Anyone who was in the Bay Area on September 9, 2020 will forever remember the day it never got light and the sky was shrouded in a smokey dark orange haze. On that day,14,000 firefighters were battling devastating wildfires across the state. Even if you were not one of the thousands who had to evacuate or whose home burned down, you could not help breathing in the very tiny particles that enter the lungs, in spite of being locked inside your home. For those of us who live in the Bay Area, fossil fuels are causing a double whammy, harming us in two significant ways:

  • Increasingly, we are directly experiencing the effects of climate change from greenhouse gases leading to wildfires, drought and excessive heat. We are feeling the impact from increased climate volatility today, and these impacts are projected to get much worse as we continue to add greenhouse gases to our atmosphere.
  • Daily we are exposed to the dangers from extracting, processing, transporting and using fossil fuels, from the pollutants escaping at drill sites, emitted by oil refineries, and from spills and leakages from transport and storage. All along the supply chain, toxic emissions leak into our environment. It’s not just oil, fossil gas is mostly methane which also comes with toxic emissions and the added threat of explosions.

We are no longer simply projecting future impacts, fossil fuels are killing us today—directly by polluting our air, water and soil, and indirectly by changing our climate patterns. The World Health Organization recognizes climate change as one of the major health challenges of the 21st century.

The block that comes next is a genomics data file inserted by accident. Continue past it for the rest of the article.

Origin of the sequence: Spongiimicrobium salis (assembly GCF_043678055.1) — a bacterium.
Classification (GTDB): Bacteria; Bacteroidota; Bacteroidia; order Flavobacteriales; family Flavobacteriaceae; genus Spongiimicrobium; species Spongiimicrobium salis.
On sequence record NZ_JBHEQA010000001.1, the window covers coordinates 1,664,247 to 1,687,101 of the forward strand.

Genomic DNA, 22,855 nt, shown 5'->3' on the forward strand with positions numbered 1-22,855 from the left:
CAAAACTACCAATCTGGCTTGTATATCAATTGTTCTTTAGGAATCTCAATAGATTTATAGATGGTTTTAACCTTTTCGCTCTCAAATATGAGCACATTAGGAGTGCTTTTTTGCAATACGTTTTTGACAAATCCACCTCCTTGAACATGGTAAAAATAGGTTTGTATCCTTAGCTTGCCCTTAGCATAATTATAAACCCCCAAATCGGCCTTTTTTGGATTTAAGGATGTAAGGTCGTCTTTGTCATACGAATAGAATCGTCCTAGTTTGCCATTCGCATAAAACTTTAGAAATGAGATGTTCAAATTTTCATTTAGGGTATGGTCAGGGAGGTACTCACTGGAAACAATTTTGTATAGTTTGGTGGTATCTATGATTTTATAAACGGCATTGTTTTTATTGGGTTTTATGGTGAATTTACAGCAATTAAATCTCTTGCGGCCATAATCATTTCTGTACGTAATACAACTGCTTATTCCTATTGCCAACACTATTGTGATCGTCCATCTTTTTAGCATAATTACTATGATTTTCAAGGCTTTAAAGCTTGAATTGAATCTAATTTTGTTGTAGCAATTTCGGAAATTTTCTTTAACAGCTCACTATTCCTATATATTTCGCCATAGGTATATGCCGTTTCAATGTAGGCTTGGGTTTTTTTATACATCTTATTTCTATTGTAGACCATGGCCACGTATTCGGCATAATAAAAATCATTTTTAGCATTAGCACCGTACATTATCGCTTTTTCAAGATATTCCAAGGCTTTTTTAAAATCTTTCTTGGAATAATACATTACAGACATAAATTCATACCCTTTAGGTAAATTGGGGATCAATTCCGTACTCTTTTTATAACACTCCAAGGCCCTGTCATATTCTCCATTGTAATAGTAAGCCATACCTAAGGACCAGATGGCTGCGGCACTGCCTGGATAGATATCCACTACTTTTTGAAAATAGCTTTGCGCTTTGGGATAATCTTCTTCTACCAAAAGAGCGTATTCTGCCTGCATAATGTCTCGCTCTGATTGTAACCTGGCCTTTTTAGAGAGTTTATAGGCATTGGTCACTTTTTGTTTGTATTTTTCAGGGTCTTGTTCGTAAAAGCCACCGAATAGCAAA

A new more ferocious breed of wildfires is becoming more frightening in California.  In 2020 fires scorched massive areas in eight of the nine Bay Area counties (Sonoma, Napa, San Mateo, Alameda, Contra Costa, Solano, Marin, and Santa Cruz) causing deaths, loss of homes, and evacuations for thousands of residents. At the time this blog is being written, unprecedented winter wildfires are raging in Santa Cruz and San Mateo counties. The Fourth National Climate Assessment reported that areas burned by wildfires have gone up from two million acres in the 1980s to over ten million acres in recent years. In addition to those who were injured and killed in the fires of 2020, every Bay Area resident breathed in the microscopically fine particulate matter, PM 2.5, which is linked to asthma, and other respiratory diseases, heart disease, Alzheimer’s, cancer. adverse maternal and infant health and other severe health conditions. Wildfires also bring mental health trauma; in addition to those whose lives and livelihoods were directly impacted, many of us experienced increased anxiety levels from being on guard for extended periods, witnessing the suffering of our neighbors, and worrying about the lack of clean air.

Extreme heat and record-breaking temperatures are also becoming more common across the Bay Area, our nation and our planet. In 2017, heat waves killed at least fourteen Bay Area residents and hundreds more were hospitalized. Excessive heat raises levels of ozone and other air pollutants contributing to deaths from cardiovascular and respiratory diseases and dehydration, especially among senior citizens. Our health and well-being stands to be further endangered as increased temperatures in the Sierra lead to massive snowpack loss, putting the Bay Area water supply in jeopardy and straining the agricultural production in the Central Valley, which provides food to the region. Each year Bay Area temperatures break prior records.